Elm Energy Efficiency Project

by Chris Schweitzer, New Haven/ León Sister City Project

The Elm Energy Efficiency Project and New Haven/León Sister City Project are launching a new project called the Solar Solidarity Project. The Project will help families save more on home energy, and have them donate those savings to install solar panels in Puerto Rico (Cool It Here – Build It There!). This project will help reduce your carbon footprint, and help Puerto Rico become less dependent on a vulnerable power grid. All donations will go to Resilient Power Puerto Rico, a project of the Coastal Management Resource Center (a 501c3 organization). For more information, call (203) 562-1607 or go to elmenergyproject.org/solidarity-solar-project.

Holiday Gift Bazaar and Craft Show Dec. 2

by Patty Nuelsen, New Haven/León Sister City Project

Once again this year the Bioregional Group in conjunction with the New Haven/León Sister City Project will hold its annual gift bazaar from 11 a.m. to 4 p.m. Saturday, Dec. 2 at the First Unitarian Universalist Society of New Haven, 608 Whitney Ave., New Haven, CT, 06511.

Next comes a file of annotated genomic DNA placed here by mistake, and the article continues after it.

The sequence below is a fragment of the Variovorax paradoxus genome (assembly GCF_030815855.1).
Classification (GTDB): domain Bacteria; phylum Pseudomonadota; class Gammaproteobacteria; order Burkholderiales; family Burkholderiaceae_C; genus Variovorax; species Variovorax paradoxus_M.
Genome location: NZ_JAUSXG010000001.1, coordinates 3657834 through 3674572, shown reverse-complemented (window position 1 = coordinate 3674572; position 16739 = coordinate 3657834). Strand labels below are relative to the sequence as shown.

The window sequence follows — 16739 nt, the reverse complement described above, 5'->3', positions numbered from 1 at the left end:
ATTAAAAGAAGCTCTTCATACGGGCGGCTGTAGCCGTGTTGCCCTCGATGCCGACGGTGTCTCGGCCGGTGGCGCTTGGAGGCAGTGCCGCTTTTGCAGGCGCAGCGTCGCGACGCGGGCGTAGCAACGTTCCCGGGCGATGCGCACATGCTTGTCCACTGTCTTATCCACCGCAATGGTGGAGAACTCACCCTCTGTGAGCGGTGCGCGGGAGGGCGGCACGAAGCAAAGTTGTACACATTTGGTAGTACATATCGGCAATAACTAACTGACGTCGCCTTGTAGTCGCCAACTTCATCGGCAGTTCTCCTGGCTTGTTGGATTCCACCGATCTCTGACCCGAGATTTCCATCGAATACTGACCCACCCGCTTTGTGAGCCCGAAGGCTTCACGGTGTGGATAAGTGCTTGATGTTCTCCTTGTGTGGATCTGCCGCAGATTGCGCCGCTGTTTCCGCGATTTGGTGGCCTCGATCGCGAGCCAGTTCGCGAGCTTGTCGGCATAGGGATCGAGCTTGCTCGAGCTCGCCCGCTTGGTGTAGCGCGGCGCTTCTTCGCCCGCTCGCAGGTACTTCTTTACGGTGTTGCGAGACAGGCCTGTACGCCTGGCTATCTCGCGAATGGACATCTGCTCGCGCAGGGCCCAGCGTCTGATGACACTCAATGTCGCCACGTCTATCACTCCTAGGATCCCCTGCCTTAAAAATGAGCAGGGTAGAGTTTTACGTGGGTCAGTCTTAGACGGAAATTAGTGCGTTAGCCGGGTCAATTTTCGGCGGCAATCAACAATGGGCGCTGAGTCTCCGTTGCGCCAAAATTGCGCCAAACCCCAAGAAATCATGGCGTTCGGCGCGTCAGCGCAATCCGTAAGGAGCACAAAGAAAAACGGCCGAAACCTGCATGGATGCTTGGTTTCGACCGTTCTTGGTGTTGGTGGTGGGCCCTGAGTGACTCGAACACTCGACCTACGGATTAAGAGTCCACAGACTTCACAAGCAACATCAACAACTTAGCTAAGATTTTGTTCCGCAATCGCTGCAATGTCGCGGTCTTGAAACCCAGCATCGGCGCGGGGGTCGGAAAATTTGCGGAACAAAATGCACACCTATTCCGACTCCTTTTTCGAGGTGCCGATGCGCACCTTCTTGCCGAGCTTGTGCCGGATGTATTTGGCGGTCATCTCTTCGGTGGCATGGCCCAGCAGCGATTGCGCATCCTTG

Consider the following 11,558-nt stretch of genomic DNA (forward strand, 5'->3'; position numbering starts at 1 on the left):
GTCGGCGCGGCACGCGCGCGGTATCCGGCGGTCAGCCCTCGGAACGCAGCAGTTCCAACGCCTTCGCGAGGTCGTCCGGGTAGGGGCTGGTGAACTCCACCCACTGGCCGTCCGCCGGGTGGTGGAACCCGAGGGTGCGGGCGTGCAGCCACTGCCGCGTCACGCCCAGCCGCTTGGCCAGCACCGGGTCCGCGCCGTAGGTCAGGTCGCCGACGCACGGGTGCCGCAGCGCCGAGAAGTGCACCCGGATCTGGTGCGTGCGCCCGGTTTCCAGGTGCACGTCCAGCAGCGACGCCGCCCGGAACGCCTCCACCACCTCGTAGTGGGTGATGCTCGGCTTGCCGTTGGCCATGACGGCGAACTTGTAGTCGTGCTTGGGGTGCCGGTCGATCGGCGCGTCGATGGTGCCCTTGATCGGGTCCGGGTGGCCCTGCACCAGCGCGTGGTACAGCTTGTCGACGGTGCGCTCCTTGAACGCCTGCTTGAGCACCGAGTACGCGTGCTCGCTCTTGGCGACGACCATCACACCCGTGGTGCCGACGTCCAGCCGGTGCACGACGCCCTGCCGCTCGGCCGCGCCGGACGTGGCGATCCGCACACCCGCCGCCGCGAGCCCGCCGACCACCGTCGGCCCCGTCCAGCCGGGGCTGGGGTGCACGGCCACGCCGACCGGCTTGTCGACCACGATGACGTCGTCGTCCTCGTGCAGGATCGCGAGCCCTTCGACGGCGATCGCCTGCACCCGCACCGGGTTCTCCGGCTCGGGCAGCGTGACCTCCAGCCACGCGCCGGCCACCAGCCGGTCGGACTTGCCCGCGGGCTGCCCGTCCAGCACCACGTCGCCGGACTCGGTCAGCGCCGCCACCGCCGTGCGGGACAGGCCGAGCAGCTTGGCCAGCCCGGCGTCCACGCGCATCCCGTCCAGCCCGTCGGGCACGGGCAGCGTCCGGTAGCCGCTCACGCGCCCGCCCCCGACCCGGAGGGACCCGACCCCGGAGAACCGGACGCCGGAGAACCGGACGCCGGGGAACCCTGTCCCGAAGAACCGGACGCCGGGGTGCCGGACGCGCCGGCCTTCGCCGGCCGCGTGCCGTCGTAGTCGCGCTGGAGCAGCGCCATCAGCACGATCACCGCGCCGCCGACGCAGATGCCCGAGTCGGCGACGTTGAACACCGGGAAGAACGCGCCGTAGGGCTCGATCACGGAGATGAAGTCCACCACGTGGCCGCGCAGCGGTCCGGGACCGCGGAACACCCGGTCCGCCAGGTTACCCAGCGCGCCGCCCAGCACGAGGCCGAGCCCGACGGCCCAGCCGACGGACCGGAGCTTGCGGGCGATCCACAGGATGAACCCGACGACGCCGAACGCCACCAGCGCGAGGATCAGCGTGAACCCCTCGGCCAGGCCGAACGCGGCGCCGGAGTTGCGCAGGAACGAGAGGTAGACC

Unique in the New Haven area, all items are handcrafted, locally produced or fair trade.
The local crafters and artists will be selling their products and you can talk with them adding more meaning to your purchases. Beautiful rubber stamped clothing and socks, dish towels, etc.; mounted photos of the New Haven area and cards; pottery; jewelry; hemp products; hats, scarves, etc…..all beautiful and created with skill and love.

The New Haven/León Sister City Project will be selling Nicaraguan coffee, woven goods and chocolate as well as Syracuse Cultural Workers calendars, Swords Into Plow-shares honey and beeswax candles, bowls from India made from recycled wire, Palestinian olive oil, CT produced soap and much more. All proceeds benefit the work of the NH/LSCP in New Haven and two rural communities in León, Nicaragua.